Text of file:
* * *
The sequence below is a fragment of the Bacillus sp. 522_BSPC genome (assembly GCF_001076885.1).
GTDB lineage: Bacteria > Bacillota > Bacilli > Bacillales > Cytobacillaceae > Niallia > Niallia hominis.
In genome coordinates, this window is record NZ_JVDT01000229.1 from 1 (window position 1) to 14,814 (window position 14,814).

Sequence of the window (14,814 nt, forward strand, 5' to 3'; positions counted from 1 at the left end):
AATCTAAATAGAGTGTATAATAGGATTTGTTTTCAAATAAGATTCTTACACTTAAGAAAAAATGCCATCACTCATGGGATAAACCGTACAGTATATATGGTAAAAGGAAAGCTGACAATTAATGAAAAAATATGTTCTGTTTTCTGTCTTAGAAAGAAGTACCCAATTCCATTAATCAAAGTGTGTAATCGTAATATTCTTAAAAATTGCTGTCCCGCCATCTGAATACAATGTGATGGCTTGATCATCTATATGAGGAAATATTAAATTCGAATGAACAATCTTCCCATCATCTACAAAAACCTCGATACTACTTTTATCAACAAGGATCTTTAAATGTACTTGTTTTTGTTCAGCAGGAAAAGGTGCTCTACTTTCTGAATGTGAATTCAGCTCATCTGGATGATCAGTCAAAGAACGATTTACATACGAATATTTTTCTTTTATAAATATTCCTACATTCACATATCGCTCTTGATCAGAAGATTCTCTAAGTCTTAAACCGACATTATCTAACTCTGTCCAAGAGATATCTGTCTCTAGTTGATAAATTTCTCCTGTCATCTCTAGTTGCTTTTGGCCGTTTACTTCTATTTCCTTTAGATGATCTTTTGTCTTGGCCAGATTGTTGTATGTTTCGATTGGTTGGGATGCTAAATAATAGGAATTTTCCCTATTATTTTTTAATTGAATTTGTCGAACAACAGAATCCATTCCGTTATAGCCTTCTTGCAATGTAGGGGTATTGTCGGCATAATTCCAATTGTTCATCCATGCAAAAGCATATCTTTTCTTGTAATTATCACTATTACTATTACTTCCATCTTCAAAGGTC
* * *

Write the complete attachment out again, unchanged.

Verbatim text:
The sequence below is a fragment of the Bacillus sp. 522_BSPC genome (assembly GCF_001076885.1).
GTDB lineage: Bacteria > Bacillota > Bacilli > Bacillales > Cytobacillaceae > Niallia > Niallia hominis.
In genome coordinates, this window is record NZ_JVDT01000229.1 from 1 (window position 1) to 14,814 (window position 14,814).

Sequence of the window (14,814 nt, forward strand, 5' to 3'; positions counted from 1 at the left end):
AATCTAAATAGAGTGTATAATAGGATTTGTTTTCAAATAAGATTCTTACACTTAAGAAAAAATGCCATCACTCATGGGATAAACCGTACAGTATATATGGTAAAAGGAAAGCTGACAATTAATGAAAAAATATGTTCTGTTTTCTGTCTTAGAAAGAAGTACCCAATTCCATTAATCAAAGTGTGTAATCGTAATATTCTTAAAAATTGCTGTCCCGCCATCTGAATACAATGTGATGGCTTGATCATCTATATGAGGAAATATTAAATTCGAATGAACAATCTTCCCATCATCTACAAAAACCTCGATACTACTTTTATCAACAAGGATCTTTAAATGTACTTGTTTTTGTTCAGCAGGAAAAGGTGCTCTACTTTCTGAATGTGAATTCAGCTCATCTGGATGATCAGTCAAAGAACGATTTACATACGAATATTTTTCTTTTATAAATATTCCTACATTCACATATCGCTCTTGATCAGAAGATTCTCTAAGTCTTAAACCGACATTATCTAACTCTGTCCAAGAGATATCTGTCTCTAGTTGATAAATTTCTCCTGTCATCTCTAGTTGCTTTTGGCCGTTTACTTCTATTTCCTTTAGATGATCTTTTGTCTTGGCCAGATTGTTGTATGTTTCGATTGGTTGGGATGCTAAATAATAGGAATTTTCCCTATTATTTTTTAATTGAATTTGTCGAACAACAGAATCCATTCCGTTATAGCCTTCTTGCAATGTAGGGGTATTGTCGGCATAATTCCAATTGTTCATCCATGCAAAAGCATATCTTTTCTTGTAATTATCACTATTACTATTACTTCCATCTTCAAAGGTC